March 22, 2013 12:13 pm
Updated: March 24, 2013 9:42 pm

West Kelowna man claims Smart Meters are killing him

They say the problems began after a group of smart meters were installed by BC Hydro in front of their home last year -- coincidentally around the same time Jerry had his first stroke.

Global Okanagan/Jeff Martin
A A

It’s not the first time people have raised concerns about the health effects of smart meters.

But an Okanagan man claims the meters may be interfering with an important medical device – his pacemaker.

Jerry Smith, 70, of West Kelowna is partially paralyzed as a result of the 10 strokes he’s had since last August.

“I’m scared of getting more strokes. The doctor said I’m a walking time bomb.”

Smith also lost almost 90 pounds and can no longer do anything except lie around.

Story continues below

Things weren’t always so bleak. Last year, his health actually got better after he had a pacemaker put in.

“He had more energy,” says Smith’s wife Joyce. “He felt better.”

Then things began things began to deteriorate.

“The last one (stroke) was a really bad one,” says Joyce.

Doctors told the couple they weren’t sure why the strokes were happening. But the couple has their own theory.

They say the problems began after a group of smart meters were installed by BC Hydro in front of their home last year — coincidentally around the same time Jerry had his first stroke.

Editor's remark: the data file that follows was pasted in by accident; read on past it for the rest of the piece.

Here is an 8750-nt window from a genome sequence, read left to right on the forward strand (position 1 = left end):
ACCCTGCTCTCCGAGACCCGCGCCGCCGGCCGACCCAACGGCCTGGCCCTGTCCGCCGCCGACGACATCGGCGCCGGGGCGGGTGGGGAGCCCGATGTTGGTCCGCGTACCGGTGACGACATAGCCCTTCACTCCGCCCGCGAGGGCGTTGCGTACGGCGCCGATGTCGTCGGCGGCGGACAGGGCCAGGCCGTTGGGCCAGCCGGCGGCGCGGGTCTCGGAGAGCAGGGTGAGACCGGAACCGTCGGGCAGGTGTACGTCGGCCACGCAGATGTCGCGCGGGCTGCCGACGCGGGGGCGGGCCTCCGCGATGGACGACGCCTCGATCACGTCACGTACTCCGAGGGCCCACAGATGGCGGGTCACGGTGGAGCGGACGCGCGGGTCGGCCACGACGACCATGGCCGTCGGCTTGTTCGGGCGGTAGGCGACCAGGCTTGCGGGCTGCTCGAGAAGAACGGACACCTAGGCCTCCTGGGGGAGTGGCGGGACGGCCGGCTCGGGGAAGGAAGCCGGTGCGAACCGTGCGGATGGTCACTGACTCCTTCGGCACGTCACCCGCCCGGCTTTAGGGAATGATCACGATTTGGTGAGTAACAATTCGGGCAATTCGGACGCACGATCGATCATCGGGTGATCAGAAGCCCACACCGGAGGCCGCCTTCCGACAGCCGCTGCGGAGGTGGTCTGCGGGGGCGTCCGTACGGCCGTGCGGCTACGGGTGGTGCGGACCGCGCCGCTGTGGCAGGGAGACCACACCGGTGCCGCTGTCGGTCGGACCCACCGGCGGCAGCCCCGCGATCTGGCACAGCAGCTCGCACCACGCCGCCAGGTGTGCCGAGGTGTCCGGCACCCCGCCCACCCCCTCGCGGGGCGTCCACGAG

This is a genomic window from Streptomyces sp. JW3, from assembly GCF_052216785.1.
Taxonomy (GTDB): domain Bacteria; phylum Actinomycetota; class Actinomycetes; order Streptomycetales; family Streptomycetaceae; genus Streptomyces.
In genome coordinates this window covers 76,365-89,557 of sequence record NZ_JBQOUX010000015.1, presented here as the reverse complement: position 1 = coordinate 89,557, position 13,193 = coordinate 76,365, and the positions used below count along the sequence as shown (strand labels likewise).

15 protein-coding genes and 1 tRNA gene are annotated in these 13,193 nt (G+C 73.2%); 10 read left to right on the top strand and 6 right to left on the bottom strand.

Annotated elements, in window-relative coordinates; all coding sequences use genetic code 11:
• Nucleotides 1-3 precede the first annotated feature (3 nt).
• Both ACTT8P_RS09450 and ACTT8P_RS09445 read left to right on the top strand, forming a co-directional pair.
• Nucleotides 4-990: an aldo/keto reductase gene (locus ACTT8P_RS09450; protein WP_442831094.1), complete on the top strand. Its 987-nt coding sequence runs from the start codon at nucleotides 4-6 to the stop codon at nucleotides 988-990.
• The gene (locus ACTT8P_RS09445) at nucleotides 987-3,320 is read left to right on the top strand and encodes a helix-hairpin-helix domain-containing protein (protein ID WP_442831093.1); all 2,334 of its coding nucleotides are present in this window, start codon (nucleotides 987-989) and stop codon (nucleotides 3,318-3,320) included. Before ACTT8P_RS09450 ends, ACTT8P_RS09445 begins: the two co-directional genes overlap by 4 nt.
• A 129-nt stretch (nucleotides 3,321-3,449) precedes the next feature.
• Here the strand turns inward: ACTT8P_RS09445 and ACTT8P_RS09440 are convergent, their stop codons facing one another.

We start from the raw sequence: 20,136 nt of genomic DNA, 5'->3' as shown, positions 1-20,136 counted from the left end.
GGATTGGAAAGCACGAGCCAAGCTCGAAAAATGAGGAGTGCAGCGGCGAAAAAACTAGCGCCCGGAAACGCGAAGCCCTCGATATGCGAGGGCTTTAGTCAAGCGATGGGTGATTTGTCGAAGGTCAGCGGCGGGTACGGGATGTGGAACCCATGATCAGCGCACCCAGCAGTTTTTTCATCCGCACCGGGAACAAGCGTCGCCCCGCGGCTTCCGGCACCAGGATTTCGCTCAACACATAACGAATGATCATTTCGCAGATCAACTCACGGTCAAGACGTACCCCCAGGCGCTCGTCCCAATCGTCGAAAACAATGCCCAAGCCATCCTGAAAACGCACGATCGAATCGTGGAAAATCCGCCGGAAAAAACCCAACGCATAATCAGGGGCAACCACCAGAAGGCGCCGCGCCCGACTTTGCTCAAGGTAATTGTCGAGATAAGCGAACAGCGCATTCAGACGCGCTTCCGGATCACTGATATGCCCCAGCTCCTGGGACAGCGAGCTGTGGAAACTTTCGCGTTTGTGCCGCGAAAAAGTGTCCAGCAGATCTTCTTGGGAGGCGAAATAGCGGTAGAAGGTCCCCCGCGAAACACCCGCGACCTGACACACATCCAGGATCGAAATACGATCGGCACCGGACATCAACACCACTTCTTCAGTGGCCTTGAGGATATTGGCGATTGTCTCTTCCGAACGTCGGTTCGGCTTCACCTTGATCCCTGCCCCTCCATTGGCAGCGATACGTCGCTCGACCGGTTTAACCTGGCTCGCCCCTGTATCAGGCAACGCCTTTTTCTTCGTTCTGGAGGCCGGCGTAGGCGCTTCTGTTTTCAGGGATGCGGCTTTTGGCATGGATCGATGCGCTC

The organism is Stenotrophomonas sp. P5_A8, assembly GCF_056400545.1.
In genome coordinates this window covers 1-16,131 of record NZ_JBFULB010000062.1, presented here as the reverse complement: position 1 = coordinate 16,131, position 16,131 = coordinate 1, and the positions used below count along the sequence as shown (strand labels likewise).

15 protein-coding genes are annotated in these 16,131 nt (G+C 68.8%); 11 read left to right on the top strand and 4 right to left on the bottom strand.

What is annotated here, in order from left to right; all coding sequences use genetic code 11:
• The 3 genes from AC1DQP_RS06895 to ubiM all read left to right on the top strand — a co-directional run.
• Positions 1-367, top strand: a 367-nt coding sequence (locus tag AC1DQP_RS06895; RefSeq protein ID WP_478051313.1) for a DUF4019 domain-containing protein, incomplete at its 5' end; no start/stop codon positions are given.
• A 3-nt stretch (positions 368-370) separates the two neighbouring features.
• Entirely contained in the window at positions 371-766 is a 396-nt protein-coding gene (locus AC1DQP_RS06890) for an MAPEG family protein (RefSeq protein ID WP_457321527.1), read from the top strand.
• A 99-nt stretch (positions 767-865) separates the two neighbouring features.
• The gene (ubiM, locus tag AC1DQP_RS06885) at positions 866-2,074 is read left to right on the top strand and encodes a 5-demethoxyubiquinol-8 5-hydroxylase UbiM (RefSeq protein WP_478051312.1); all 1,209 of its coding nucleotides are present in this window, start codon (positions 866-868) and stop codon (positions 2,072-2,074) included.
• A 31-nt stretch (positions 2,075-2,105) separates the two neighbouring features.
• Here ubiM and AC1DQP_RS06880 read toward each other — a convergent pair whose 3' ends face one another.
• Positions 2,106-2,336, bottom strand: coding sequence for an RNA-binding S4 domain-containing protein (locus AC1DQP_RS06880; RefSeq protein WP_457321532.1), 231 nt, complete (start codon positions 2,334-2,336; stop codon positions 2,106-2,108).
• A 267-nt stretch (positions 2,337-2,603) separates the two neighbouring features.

They believe the smart meters are interfering with his pacemaker.

“They (BC Hydro) put the smart meters in and when I came home from the hospital I just felt myself going downhill. I had another stroke,” says Smith.

In recent years there have been numerous anti-smart meter campaigns not only in B.C., but across North America.
And despite overwhelming evidence by public health officials, Health Canada and even the World Health Organization — labeling smart meters safe, there are still many who feel otherwise. But BC Hydro insists they’re safe.

“We had an independent consulting firm study smart meters and how frequently they’re communicating and that study showed they communicate on average of 1.4 seconds per day,” says BC Hydro spokesman Dag Sharman. “Not only is the frequency insignificant, but they’re not on very often at all.”

BC Hydro will be sending a group of engineers to conduct tests on Smith’s meters next week.

Report an error

Comments

Want to discuss? Please read our Commenting Policy first.